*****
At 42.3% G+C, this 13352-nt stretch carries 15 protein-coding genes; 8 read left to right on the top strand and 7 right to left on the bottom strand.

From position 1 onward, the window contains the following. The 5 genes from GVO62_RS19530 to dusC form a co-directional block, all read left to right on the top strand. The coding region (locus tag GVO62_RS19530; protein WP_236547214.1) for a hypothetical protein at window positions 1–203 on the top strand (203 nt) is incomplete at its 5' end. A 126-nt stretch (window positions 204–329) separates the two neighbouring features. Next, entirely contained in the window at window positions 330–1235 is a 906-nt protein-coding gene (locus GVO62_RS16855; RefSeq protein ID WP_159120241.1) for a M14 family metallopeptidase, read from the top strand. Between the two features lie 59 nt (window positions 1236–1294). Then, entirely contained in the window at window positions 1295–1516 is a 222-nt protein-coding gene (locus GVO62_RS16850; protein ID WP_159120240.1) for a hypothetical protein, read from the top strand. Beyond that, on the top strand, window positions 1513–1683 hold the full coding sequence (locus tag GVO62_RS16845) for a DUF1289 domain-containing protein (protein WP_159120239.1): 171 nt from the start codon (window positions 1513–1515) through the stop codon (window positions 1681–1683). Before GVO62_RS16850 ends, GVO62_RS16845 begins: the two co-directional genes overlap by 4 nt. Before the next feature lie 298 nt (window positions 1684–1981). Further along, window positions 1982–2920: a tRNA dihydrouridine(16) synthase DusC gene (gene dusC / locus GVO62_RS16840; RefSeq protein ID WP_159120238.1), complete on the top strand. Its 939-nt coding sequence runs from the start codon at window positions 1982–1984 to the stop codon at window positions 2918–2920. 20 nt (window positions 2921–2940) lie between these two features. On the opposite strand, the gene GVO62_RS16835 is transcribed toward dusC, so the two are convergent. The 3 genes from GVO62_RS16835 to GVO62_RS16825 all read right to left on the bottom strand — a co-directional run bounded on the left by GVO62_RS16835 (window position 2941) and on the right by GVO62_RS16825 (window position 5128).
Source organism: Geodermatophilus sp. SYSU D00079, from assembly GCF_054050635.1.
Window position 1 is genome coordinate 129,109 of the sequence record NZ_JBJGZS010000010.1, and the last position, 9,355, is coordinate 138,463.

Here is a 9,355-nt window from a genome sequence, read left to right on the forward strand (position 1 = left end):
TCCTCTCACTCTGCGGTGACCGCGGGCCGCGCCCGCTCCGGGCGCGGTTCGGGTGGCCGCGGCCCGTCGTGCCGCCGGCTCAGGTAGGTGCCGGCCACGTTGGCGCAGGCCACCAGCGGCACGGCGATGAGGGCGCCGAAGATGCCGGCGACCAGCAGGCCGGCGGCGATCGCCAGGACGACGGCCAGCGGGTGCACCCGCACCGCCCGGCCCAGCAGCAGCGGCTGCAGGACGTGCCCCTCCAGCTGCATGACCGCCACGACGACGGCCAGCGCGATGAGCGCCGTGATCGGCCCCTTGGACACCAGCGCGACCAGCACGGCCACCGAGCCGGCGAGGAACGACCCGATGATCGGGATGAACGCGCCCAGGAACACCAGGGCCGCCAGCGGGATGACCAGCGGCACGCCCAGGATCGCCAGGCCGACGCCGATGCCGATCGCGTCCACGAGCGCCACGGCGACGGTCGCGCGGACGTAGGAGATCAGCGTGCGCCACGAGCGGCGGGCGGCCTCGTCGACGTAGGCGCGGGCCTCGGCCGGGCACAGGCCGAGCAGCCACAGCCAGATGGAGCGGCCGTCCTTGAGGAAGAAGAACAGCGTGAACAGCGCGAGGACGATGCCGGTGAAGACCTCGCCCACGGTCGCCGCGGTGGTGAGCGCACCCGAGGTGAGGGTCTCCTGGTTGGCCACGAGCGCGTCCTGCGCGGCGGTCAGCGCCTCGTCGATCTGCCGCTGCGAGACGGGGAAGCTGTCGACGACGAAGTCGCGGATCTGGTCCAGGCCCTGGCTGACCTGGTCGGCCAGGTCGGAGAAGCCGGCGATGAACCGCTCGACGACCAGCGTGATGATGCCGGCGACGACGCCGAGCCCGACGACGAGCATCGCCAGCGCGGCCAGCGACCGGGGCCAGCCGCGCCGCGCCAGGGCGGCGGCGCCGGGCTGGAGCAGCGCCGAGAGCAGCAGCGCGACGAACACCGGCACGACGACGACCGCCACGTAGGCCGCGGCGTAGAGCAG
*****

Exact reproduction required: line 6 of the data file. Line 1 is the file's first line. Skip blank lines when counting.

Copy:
TCCTCTCACTCTGCGGTGACCGCGGGCCGCGCCCGCTCCGGGCGCGGTTCGGGTGGCCGCGGCCCGTCGTGCCGCCGGCTCAGGTAGGTGCCGGCCACGTTGGCGCAGGCCACCAGCGGCACGGCGATGAGGGCGCCGAAGATGCCGGCGACCAGCAGGCCGGCGGCGATCGCCAGGACGACGGCCAGCGGGTGCACCCGCACCGCCCGGCCCAGCAGCAGCGGCTGCAGGACGTGCCCCTCCAGCTGCATGACCGCCACGACGACGGCCAGCGCGATGAGCGCCGTGATCGGCCCCTTGGACACCAGCGCGACCAGCACGGCCACCGAGCCGGCGAGGAACGACCCGATGATCGGGATGAACGCGCCCAGGAACACCAGGGCCGCCAGCGGGATGACCAGCGGCACGCCCAGGATCGCCAGGCCGACGCCGATGCCGATCGCGTCCACGAGCGCCACGGCGACGGTCGCGCGGACGTAGGAGATCAGCGTGCGCCACGAGCGGCGGGCGGCCTCGTCGACGTAGGCGCGGGCCTCGGCCGGGCACAGGCCGAGCAGCCACAGCCAGATGGAGCGGCCGTCCTTGAGGAAGAAGAACAGCGTGAACAGCGCGAGGACGATGCCGGTGAAGACCTCGCCCACGGTCGCCGCGGTGGTGAGCGCACCCGAGGTGAGGGTCTCCTGGTTGGCCACGAGCGCGTCCTGCGCGGCGGTCAGCGCCTCGTCGATCTGCCGCTGCGAGACGGGGAAGCTGTCGACGACGAAGTCGCGGATCTGGTCCAGGCCCTGGCTGACCTGGTCGGCCAGGTCGGAGAAGCCGGCGATGAACCGCTCGACGACCAGCGTGATGATGCCGGCGACGACGCCGAGCCCGACGACGAGCATCGCCAGCGCGGCCAGCGACCGGGGCCAGCCGCGCCGCGCCAGGGCGGCGGCGCCGGGCTGGAGCAGCGCCGAGAGCAGCAGCGCGACGAACACCGGCACGACGACGACCGCCACGTAGGCCGCGGCGTAGAGCAG